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From Wikipedia, the free encyclopedia

Texaco Cup
Genresporting event
Inaugurated1970 (1970)
Most recent1975 (1975)
Programme for the 1974–75 Texaco Cup semi-final between Newcastle United and Birmingham City
Programme for the 1974–75 Texaco Cup semi-final between Newcastle United and Birmingham City

The Texaco Cup, (the sponsored name of the International League Board Competition), was an association football competition involving sides from England, Scotland and Ireland[1] that had not qualified for European competitions.[2]

It was one of the first football competitions to receive sponsorship, taking the name of American petroleum company Texaco for £100,000, and was instituted to help promote Texaco's recent purchase of the Regent filling station chain.[3] Irish and Northern Irish clubs withdrew from the competition after 1971–72 due to political pressure,[4] competing in a separate Texaco (All-Ireland) Cup in 1973–74 and 1974–75.[5]

Crowds in the competition fell after the first few seasons,[6] and it became the Anglo-Scottish Cup from 1975–76 after Texaco's sponsorship ended.[7]

YouTube Encyclopedic

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  • ✪ 7312.05 - Texaco Cup 2nd Round 2nd Leg - Newcastle United v Birmingham City
  • ✪ Ipswich Town v Wolves, 21st April 1973
  • ✪ On This Day (Early Season)
  • ✪ Newcastle Utd v Middlesbrough 1975-76 Anglo-Scottish Cup 1st Round
  • ✪ 13/09/1969 Newcastle United v Derby County




For the first four seasons it was played as a straight knockout tournament, with sixteen clubs entered, all ties being two-legged. For the final season of the competition, 16 English clubs played in groups before being joined in the knockout stages by four Scottish sides.[8]

List of Finals


Season Winners Runners-up Aggregate score
1971 Wolverhampton Wanderers Heart of Midlothian 3–2
1972 Derby County Airdrieonians 2–1
1973 Ipswich Town Norwich City 4–2
1974 Newcastle United Burnley 2–1
1975 Newcastle United Southampton 3–1

NB Finals played over two legs except in 1973–74



England Burnley, Nottingham Forest, Stoke City, Tottenham Hotspur, West Bromwich Albion, Wolverhampton Wanderers
Scotland Airdrieonians, Dunfermline Athletic, Dundee, Hearts, Morton, Motherwell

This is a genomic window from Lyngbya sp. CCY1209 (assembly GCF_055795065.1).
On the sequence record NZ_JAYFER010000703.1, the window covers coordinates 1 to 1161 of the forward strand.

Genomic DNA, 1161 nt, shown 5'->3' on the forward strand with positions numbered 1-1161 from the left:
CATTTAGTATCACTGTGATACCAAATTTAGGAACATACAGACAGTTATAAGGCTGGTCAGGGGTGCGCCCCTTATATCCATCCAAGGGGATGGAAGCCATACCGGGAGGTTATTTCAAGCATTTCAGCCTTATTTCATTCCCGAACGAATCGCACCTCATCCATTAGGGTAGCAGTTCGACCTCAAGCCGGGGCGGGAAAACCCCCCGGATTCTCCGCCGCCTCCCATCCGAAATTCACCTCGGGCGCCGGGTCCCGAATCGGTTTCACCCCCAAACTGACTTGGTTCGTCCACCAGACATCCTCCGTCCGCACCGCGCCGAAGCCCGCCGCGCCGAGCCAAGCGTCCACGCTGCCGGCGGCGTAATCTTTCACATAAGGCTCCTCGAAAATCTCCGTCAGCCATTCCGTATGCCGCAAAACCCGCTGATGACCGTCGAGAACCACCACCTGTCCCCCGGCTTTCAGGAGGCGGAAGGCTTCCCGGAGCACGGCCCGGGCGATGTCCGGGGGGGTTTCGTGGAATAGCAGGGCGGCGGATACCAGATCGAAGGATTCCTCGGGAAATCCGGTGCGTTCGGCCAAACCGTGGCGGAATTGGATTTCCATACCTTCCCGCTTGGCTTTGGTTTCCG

Northern Ireland Ards, Derry City
Republic of Ireland Limerick, Shamrock Rovers


England Coventry City, Derby County, Huddersfield Town, Manchester City, Newcastle United, Stoke City
Scotland Airdrieonians, Dundee United, Falkirk, Hearts, Morton, Motherwell
Northern Ireland Ballymena United, Coleraine
Republic of Ireland Shamrock Rovers, Waterford


England Coventry City, Crystal Palace, Ipswich Town, Leicester City, Newcastle United, Norwich City, Sheffield United, West Bromwich Albion, Wolverhampton Wanderers
Scotland Ayr United, Dundee, Dundee United, Hearts, Kilmarnock, Motherwell, St Johnstone


England Birmingham City, Burnley, Coventry City, Everton, Leicester City, Newcastle United, Norwich City, Sheffield United, Stoke City
Scotland Ayr United, Dundee United, East Fife, Hearts, Morton, Motherwell, St Johnstone


England Birmingham City, Blackpool, Carlisle United, Leyton Orient, Luton Town, Manchester City, Middlesbrough, Newcastle United, Norwich City, Oldham Athletic, Peterborough United, Sheffield United, Southampton, Sunderland, West Bromwich Albion, West Ham United
Scotland Aberdeen, Ayr United, Hearts, Rangers


  1. ^ "Texaco Cup". Scottish Football Historical Archive. Archived from the original on 4 October 2017. Retrieved 2 January 2019.
  2. ^ James Ross (20 December 2007). "Texaco Cup & Anglo-Scottish Cup 1971–81". Rec.Sport.Soccer Statistics Foundation. Archived from the original on 21 September 2017. Retrieved 2 January 2019.
  3. ^ Jim Heath (July 2001). "Best of British oils". When Saturday Comes. Retrieved 17 September 2010.
  4. ^ Withdrawal of Irish clubs[dead link]
  5. ^ All-Ireland Cross-Border Cup Competitions, (C) Copyright Sean DeLoughry, Julian Canny and RSSSF 2003/08
  6. ^ Scott Murray (26 June 2009). "The Joy of Six: Extinct football competitions". The Guardian. Archived from the original on 3 March 2017. Retrieved 2 January 2019.
  7. ^ "Anglo-Scottish Cup: Intro". Scottish Football Historical Archive. Archived from the original on 4 October 2017. Retrieved 2 January 2019.
  8. ^ Tom Lewis (20 December 2007). "Anglo-Scottish Cup & Texaco Cup – Full Results". RSSSF. Retrieved 11 March 2018.
  9. ^ James M. Ross (20 December 2007). "Texaco Cup Finals 1971–75". Texaco Cup & Anglo-Scottish Cup 1971–81. RSSSF. Retrieved 22 February 2017.

External links

This page was last edited on 26 September 2019, at 07:51
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